Pro Tour Khans of Tarkir has resolved, and many congrats to Ari Lax for his well-earned victory. He played under the Team TCGplayer banner alongside Craig Wescoe, and it will be great to see what the team can accomplish as the season continues. All of this Pro Tour's top performing Standard decks with a 7-3 record or better have been released, so along with the Top 8 decks there is a ton of great Standard information out there. I have looked at all the decklists and gained some insight into the format, including the competitors' expectations of the metagame versus what actually appeared, and where the metagame is headed moving forward.
I'll also focus on the various Jeskai decks that reached the Top 8 and a version outside the top 8 that may serve as a template for the archetype going forward.Looking Ahead
It's clear that some players expected aggressive decks in the format, but, as it played out, aggressive decks were nearly absent in the metagame. Midrange decks ruled the metagame, and some savvy players one-upped them by playing traditional control decks, the most notable being the Dimir control deck designed by Andrew Cuneo and played within a game of the Top 8 in the hands of Owen Turtenwald, and the Dimir control deck played to the Top 8 by Ivan Floch.
Going forward I expect midrange decks to adapt away from beating aggressive decks towards beating control decks by including less creature removal, more versatile disruption like discard, and more robust aggression, possibly utilizing Whip of Erebos. Control decks will shift more down the control route away from removal for aggressive creatures, and more towards Counterspells like Disdainful Stroke and Dissolve. Control decks will start to shift towards beating mirror matches and other control opponents as the strategy begins to permeate through the metagame.
Hypothetically this shift may open up the format to be taken by surprise by a well-designed hyper-aggressive deck sometime down the line, which would shift the metagame back towards the aggressive end of the spectrum.Jeskai (Almost) Wins
Going into the Pro Tour, I expected players to experiment with the popular Jeskai shell by moving it towards both ends of the spectrum, from the highly-aggressive with cheap creatures and burn like a Zoo deck, to the controlling with board sweepers like a traditional control deck. While Abzan won the tournament, Jeskai was a top competitor with three versions in the Top 8 and many more with great records. I'll discuss the various flavors of Jeskai along the spectrum, from aggro to the control strategies I expect to be popular going forward.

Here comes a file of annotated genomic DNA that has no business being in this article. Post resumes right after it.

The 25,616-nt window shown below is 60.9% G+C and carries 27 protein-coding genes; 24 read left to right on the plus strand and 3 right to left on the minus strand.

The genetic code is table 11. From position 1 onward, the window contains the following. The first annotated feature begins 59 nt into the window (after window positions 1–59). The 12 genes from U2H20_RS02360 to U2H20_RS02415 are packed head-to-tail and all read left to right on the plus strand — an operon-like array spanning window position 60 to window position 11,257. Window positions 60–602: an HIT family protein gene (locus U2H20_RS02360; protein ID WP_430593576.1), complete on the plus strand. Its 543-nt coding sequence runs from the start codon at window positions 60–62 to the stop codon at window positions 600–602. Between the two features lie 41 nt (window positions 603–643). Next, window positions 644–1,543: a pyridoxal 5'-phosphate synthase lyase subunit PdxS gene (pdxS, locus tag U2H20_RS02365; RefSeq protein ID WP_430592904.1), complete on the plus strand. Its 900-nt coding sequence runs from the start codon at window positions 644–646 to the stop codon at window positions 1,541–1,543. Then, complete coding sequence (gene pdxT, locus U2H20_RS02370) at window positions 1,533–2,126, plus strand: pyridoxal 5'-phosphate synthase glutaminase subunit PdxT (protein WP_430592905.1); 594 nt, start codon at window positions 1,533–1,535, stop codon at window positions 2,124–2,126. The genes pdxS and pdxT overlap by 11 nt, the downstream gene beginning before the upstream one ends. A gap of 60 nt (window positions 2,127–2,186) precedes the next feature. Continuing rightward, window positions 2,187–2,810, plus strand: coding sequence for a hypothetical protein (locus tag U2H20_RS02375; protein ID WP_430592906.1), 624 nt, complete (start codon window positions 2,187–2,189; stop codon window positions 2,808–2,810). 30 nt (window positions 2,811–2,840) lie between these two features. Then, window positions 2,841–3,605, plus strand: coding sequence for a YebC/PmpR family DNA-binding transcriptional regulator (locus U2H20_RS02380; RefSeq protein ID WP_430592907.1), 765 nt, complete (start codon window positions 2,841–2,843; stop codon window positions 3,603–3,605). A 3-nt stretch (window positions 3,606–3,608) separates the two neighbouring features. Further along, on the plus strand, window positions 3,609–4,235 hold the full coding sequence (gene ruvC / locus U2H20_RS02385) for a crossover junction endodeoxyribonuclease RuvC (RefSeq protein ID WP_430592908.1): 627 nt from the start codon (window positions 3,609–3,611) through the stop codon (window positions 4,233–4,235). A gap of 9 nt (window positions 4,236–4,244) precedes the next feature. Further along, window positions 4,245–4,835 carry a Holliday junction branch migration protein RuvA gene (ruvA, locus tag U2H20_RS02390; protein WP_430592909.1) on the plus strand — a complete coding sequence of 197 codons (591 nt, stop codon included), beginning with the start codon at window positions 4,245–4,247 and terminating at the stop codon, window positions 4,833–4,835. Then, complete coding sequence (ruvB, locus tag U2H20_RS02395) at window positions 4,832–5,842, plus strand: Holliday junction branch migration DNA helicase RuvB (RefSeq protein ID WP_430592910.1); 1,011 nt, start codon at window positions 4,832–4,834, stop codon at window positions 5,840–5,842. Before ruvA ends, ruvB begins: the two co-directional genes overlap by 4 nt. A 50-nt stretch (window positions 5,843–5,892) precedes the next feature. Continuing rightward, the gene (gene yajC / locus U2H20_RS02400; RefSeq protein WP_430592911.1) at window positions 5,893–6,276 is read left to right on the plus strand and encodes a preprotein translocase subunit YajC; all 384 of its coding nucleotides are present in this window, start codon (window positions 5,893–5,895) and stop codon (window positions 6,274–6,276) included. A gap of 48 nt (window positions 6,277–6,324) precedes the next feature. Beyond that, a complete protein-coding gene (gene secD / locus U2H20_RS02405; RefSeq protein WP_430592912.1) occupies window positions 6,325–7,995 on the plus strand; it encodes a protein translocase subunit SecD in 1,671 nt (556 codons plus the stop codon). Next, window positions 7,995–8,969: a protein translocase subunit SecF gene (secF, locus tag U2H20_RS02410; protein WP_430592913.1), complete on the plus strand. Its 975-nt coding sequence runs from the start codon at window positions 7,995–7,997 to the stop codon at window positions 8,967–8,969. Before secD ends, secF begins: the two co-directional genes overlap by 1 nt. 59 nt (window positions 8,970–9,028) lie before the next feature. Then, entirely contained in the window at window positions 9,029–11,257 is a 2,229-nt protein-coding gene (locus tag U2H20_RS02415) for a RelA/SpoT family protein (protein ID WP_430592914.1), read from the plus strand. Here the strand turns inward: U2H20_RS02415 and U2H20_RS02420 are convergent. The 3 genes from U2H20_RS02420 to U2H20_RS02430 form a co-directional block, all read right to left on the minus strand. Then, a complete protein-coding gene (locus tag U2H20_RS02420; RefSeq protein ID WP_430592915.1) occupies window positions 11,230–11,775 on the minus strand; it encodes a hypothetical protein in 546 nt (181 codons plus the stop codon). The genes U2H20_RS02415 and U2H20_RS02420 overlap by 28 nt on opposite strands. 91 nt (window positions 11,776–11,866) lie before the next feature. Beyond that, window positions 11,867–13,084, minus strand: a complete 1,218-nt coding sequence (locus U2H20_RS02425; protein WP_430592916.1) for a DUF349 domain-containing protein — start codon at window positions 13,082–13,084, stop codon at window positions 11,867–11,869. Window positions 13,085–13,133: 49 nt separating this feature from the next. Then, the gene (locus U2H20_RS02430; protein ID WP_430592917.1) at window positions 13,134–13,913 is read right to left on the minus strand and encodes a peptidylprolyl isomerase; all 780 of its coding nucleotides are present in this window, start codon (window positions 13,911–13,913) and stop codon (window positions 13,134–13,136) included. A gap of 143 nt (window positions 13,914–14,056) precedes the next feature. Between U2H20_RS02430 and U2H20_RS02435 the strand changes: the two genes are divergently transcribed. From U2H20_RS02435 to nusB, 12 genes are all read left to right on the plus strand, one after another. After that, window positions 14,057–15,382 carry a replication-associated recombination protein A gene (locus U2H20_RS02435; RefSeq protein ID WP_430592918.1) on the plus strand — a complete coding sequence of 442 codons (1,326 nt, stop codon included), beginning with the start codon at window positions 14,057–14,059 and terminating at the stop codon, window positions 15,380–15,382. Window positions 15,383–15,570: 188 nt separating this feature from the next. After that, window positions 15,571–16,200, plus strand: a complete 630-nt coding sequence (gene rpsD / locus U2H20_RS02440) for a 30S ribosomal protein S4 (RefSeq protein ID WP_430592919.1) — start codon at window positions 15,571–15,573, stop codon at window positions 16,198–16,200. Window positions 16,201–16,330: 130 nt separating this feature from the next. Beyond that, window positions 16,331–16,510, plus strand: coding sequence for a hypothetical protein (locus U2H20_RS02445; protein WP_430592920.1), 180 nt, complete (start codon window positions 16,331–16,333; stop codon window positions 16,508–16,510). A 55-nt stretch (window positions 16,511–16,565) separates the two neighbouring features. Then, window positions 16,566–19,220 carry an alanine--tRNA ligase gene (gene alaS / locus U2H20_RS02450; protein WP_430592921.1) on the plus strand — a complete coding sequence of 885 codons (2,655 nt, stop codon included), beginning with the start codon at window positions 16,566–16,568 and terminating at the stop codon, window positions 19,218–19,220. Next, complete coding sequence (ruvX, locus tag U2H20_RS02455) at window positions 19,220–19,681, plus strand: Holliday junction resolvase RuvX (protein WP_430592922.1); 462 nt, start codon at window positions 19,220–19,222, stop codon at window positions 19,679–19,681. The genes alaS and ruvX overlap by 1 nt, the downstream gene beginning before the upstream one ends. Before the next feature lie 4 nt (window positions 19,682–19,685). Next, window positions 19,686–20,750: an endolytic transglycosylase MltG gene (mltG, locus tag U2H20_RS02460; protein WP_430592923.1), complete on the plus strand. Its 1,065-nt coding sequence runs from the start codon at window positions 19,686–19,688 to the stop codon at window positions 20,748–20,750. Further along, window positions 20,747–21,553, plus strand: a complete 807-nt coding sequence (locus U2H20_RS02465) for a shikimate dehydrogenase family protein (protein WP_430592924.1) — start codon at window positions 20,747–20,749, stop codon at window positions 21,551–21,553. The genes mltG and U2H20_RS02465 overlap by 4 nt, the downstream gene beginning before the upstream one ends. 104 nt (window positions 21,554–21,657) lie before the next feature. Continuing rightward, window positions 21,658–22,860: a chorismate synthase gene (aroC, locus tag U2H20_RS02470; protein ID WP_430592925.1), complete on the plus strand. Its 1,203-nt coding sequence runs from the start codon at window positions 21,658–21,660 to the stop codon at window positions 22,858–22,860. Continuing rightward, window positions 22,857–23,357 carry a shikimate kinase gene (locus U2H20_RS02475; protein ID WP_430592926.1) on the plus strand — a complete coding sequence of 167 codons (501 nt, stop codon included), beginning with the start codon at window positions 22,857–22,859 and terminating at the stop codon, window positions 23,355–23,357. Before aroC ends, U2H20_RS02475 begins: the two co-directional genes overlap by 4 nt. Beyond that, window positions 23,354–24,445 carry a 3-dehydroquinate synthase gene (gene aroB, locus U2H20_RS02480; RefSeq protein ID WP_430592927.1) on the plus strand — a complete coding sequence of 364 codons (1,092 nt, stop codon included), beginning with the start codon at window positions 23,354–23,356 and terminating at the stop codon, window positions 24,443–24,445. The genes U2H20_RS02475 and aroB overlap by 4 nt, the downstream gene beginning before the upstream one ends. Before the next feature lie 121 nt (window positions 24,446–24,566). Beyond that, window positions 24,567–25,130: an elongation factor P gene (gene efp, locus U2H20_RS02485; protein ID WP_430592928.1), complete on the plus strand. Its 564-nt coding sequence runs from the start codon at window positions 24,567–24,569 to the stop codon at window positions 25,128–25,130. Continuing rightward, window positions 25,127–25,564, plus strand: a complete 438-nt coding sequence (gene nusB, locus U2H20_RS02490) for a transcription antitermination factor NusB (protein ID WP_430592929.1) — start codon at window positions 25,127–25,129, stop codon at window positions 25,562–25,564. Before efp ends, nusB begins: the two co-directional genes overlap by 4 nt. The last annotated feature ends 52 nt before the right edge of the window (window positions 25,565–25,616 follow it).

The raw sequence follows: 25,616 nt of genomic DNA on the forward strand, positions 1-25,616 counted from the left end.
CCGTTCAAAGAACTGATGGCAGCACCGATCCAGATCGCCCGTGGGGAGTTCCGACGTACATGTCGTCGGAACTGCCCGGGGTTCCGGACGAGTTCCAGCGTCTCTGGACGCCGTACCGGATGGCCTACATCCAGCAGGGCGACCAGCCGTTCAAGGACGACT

Ondrej Strasky took an interesting aggressive approach filled with flying creatures in the build he played to the Top 8.
Standard is dominated by midrange and beefy green ground creatures in particular, so flying is of particular importance and possibly even a necessity for traditional aggressive decks that want to thrive in this environment; there is not a single Soldier of the Pantheon in the top performing decks of the Pro Tour. Flying ensures that a creature stays relevant in the face of the resilient blockers that Green opponents play up their curves. Mantis Rider lives on the back of its flying and Ashcloud Phoenix is a fine option in the four-drop slot. It has seen some play in Jeskai Wins sideboards, but Ondrej proved it's maindeck material. It's effectively a two-for-one creature against traditional removal and creature combat, so it has plenty of upside.
Strasky's big innovation was a full playset of Hushwing Gryff in the maindeck. With flash it comes with utility in this instant-filled archetype, and one Pro Tour commentator went so far as to compare it to Vendilion Clique. It's also a potent hate card against the format, with target #1 being Siege Rhino. Other offenders include Wingmate Roc, Hornet Queen, and even Eidolon of Blossoms. The common thread between these come-into-play creatures is that they produce value and counteract the strategy of Jeskai wins, and Hushwing Gryff eliminates their added value.
While not as aggressive as Strasky's build, Yuuya Watanabe reached Top 8 by utilizing three Brimaz, King of Oreskos in his build:
Yuuya uses Brimaz, King of Oreskos as a threat that's capable of winning a game by itself. When unopposed it generates tremendous pressure and will end a game in a matter of turns. It does require some work to be pushed through blockers, but the Jeskai deck is filled with creature disruption to accomplish just that.
Yuuya and Strasky do not play Dig Through Time, so they must rely on early pressure as repeatable source of damage if they are to win a game, they simply don't have the tools to play an extended game of attrition against cards like Siege Rhino. The high value of creatures is apparent given Yuuya plays two copies of Gods Willing to protect a creature from removal and generate tempo. These decks can be compared to RUG Delver decks in Legacy, which feature a ton of disruption but rely on an early creature to actually pressure the opponent.
Shaun McLaren reached the finals with a decidedly more controlling version of Jeskai using four Dig Through Time:
This list is notable because it features a full playset of Dig Through Time, a card that proved itself time and time again over the Pro Tour weekend. This was the breakout weekend for the card that will be a pillar of format going forward. McLaren used the card to full effect in his Jeskai deck, whether it was producing card advantage to help outlast the opponent and win an attrition battle, or it was digging for two burn spells to steal a game from the jaws of defeat.
McLaren cut down to just one Seeker of the Way, with two of those extra slots being filled by Anger of the Gods. This gave McLaren more game against aggressive decks, which in retrospect might not have been necessary given the metagame of the Pro Tour, but it surely served him well against a swath of Sylvan Caryatid and Elvish Mystic.